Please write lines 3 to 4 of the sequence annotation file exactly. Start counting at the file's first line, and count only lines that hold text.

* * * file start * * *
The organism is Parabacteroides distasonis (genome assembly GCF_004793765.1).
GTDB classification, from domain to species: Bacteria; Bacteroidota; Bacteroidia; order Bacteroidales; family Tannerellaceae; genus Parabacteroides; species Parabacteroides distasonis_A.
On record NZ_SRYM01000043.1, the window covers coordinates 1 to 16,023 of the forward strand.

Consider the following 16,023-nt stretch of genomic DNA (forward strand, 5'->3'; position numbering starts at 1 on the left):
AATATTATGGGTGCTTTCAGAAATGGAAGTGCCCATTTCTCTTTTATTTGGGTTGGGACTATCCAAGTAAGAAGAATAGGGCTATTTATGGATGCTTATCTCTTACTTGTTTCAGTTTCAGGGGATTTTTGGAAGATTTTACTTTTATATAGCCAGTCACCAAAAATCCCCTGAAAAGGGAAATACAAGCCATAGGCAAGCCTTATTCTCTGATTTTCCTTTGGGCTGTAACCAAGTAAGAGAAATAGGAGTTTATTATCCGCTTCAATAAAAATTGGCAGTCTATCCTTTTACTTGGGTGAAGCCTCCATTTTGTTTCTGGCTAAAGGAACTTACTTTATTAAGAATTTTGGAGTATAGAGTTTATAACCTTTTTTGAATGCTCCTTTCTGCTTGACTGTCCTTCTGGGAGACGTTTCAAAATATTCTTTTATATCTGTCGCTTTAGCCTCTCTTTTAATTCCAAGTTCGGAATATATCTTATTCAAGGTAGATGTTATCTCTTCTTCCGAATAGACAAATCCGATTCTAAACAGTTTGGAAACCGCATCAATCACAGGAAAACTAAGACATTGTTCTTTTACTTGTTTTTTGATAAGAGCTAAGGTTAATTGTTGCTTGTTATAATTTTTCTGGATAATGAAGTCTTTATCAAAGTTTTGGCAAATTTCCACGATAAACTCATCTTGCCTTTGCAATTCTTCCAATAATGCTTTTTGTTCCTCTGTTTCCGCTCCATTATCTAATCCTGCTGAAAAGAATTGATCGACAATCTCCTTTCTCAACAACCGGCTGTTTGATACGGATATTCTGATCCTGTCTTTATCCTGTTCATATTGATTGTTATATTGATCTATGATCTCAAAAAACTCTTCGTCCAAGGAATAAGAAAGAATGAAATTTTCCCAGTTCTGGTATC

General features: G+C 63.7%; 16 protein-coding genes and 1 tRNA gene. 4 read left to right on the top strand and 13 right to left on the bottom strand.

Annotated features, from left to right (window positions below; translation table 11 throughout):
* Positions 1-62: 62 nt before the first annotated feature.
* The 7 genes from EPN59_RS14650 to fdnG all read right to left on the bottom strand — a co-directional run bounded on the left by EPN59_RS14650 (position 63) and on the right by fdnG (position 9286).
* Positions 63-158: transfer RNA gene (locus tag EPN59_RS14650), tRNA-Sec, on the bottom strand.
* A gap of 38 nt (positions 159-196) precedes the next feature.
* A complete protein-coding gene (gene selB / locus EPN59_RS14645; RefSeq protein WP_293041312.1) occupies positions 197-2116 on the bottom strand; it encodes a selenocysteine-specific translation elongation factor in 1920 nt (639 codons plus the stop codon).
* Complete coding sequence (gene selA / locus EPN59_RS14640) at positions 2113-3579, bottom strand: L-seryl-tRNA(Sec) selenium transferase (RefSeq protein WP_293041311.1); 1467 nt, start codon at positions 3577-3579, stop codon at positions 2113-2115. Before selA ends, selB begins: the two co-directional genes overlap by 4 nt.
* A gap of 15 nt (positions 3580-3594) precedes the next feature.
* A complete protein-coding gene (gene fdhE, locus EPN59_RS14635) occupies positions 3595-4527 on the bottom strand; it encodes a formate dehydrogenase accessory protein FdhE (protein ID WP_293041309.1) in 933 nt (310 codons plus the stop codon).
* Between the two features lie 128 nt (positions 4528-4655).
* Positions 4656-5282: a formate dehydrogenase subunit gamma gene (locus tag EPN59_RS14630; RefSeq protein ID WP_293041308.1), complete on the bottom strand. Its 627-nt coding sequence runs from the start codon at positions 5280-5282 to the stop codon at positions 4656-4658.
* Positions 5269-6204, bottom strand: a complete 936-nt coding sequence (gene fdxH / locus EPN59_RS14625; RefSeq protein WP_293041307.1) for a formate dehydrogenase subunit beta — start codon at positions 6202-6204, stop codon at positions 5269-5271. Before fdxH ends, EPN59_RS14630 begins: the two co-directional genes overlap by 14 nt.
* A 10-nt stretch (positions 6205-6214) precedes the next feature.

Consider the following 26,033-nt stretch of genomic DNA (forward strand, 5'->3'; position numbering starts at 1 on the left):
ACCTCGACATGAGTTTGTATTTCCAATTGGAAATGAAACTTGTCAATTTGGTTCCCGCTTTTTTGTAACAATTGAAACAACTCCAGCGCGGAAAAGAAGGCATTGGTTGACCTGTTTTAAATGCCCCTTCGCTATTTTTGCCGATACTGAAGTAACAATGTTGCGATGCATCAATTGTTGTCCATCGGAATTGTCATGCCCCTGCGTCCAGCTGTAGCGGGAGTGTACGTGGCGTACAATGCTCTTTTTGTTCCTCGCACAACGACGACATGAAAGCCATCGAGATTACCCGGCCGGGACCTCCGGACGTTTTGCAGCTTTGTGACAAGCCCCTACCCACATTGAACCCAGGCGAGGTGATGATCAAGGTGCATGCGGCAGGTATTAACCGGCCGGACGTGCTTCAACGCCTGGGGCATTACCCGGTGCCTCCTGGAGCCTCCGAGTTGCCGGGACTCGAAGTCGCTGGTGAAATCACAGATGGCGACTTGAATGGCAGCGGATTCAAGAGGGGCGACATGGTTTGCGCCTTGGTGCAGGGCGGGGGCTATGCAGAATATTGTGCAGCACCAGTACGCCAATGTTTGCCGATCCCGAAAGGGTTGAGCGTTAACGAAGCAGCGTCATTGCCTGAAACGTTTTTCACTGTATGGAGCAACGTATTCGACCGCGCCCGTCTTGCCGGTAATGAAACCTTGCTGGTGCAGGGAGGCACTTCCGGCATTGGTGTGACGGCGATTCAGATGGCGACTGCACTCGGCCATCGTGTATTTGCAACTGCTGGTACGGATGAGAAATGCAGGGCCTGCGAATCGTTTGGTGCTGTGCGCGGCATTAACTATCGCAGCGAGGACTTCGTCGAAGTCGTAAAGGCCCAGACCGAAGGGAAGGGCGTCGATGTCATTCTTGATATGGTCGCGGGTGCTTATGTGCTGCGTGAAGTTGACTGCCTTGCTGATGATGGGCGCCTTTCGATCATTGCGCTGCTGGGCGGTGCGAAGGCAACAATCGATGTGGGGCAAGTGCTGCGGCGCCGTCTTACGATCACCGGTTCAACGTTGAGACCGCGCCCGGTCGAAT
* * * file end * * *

On record NZ_SRYM01000043.1, the window covers coordinates 1 to 16,023 of the forward strand.

Consider the following 16,023-nt stretch of genomic DNA (forward strand, 5'->3'; position numbering starts at 1 on the left):